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Journal of World History 12.2 (2001) 476-479

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Book Review

The Mongol Empire and its Legacy

Mughal India and Central Asia

The Mongol Empire and its Legacy. Edited by REUVEN AMITAI-PREISS and DAVID O. MORGAN. Islamic History and Civilization: Studies and Texts, Vol. 24, ULRICH HAARMANN and WADAD KADI, gen. eds. Leiden: Brill, 1999. Pp. 361. Maps, footnotes, index; $146.50.

Mughal India and Central Asia. By RICHARD C. FOLTZ. Karachi: Oxford University Press, 1998. Pp. xi + 190. $13.00.

These are two very good books. Though very different, they both have much to offer those interested in World History. And they share a common theme, which is captured by the title of the first volume: The Mongol Empire and its Legacy. In different ways, each shows the extraordinary extent, richness, and durability of the Mongol impact, and the way in which it accelerated the emergence of a single Eurasian world.

The volume edited by Reuven Amitai-Preiss and David Morgan is a collection of seventeen essays from a conference held in March 1991 at the School of Oriental and African Studies in London. The essays convey a powerful impression of the vitality of studies on the Mongol empire and its successor states. The editors have grouped the essays under four main headings: the history of the Mongol Empire, the Mongols in the Middle East (mainly on aspects of the Ilkhanid empire), the Mongols in China and the Far East, and the Mongol Legacy. But the themes of the volume cross these borders at many points.

One important theme (touched on also in Richard Foltz's book) is the astonishing durability of Chinggissid legitimacy. Peter Jackson offers a nuanced account of the breakup of the Mongol Empire into different "uluses" that have too easily been seen as the patrimonies of members of Chinggis Khan's own family. Amitai-Preiss argues that the [End Page 476] Mongol "Imperial idea" exerted a durable influence on Ilkhanid foreign policy. Hodong King and Junko Miyawaki explore the complex succession conflicts of Moghulistan in the fourteenth century, and of the Oyirad (western Mongolian) worlds. In both regions, claims to Chinggissid descent, or the absence of such claims, were amongst the most important factors in the outcome of struggles for leadership. Finally, Haining explores a modern Mongolian historiography, in which the central problem remains: the relationship of modern Mongolia to Chinggis Khan and his heirs.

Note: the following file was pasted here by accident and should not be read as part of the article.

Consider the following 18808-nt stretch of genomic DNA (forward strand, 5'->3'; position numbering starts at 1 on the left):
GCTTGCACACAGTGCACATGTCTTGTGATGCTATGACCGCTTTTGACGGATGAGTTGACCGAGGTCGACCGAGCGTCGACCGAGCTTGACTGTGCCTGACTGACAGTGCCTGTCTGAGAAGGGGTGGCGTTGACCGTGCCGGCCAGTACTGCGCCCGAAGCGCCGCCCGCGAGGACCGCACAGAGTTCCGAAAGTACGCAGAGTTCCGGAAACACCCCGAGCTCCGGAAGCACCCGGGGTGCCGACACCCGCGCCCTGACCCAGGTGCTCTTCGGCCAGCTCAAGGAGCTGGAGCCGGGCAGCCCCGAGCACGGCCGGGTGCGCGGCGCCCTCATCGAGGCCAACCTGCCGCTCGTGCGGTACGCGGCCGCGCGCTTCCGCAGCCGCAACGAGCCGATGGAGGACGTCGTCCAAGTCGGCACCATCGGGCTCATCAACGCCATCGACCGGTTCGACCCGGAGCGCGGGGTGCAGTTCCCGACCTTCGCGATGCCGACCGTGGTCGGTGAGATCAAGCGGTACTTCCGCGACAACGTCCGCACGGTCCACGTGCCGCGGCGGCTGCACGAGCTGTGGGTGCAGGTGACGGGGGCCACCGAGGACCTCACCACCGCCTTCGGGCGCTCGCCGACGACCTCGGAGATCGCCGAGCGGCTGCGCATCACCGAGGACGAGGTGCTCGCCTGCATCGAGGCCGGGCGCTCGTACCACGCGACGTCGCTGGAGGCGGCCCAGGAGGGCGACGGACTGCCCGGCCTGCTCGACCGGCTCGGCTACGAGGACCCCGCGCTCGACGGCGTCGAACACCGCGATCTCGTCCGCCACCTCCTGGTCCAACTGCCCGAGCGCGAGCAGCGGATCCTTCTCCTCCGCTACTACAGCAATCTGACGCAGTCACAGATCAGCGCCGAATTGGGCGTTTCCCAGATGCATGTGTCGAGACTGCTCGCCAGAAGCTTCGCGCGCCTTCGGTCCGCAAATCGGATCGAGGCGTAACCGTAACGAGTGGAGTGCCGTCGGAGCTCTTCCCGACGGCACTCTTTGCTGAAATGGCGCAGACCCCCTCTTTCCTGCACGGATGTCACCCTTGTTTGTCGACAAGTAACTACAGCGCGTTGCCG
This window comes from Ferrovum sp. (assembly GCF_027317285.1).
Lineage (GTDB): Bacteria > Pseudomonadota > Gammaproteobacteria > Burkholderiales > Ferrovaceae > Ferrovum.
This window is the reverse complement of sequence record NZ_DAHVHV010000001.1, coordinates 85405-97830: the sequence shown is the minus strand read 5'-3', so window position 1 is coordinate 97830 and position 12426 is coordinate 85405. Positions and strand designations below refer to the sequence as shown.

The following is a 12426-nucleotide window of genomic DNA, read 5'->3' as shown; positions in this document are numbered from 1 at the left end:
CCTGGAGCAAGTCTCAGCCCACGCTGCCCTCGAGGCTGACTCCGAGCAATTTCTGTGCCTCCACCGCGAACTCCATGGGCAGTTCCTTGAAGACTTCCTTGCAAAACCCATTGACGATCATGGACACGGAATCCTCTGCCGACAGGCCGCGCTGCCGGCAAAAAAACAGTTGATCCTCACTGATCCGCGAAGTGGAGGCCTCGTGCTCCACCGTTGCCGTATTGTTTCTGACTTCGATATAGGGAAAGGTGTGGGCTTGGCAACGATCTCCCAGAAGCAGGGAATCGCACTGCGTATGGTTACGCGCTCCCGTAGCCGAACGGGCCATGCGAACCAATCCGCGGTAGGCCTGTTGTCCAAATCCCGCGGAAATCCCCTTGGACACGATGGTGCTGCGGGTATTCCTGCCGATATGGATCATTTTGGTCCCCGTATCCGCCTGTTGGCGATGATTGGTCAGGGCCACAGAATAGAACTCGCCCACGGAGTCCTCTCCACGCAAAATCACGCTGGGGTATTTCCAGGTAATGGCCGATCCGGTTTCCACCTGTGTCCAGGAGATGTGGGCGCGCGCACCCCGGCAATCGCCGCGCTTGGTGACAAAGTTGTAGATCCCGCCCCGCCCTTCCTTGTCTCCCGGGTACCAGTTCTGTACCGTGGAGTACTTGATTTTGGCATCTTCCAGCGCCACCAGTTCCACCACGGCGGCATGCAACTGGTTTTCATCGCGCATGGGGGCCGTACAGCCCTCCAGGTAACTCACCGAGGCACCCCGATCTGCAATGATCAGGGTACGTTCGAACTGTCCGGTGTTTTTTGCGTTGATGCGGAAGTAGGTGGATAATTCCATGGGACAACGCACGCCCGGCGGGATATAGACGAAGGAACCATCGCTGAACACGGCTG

There are several other important essays on the historiography of the Mongol Empire. As Charles Melville hints, in a detailed study of sources on Ilkhan Öljeitü's Conquest of Gilan, in 1307, the Mongol era offers an unusual opportunity to see relations between the sedentary and the pastoralist worlds in "3-D," because, unusually, we have extensive records from both sides. Normally, we see the pastoralist world through the jaundiced eyes of literate enemies from the sedentary world. Three essays discuss the Mongol impact on Chinese historiography. Sh. Bira shows the impact on Yuan era thinking of writings by Qubilai Qa'an's Buddhist adviser, 'Phags-pa bLa-ma. 'Phags-pa bLa-ma not only developed a theory of relations between the secular and spiritual authorities that shows remarkable parallels with contemporary Christian discussions of the same topic--he also founded the notion that Mongol rulers represented a third great Buddhist monarchy, the first two being the Indian and Tibetan monarchies (historians who know their Muscovite history will immediately note the parallel with the theory of "Moscow as the Third Rome"). T. H. Barrett reminds us that, for the most part, Chinese historiography has been far less admiring of Qubilai Qa'an than the historiography of the West, which was so influenced by the writings of Marco Polo. Hidehiro Okada takes up this theme but with another twist. He argues that the writings of the Han historian, Sima Qian, created an enduring image of China as "an ethnically homogeneous nation with a long, uninterrupted history of its own civilization little affected by occasional barbarian intrusions" (p. 269), despite the fact that Chinese nationhood had...


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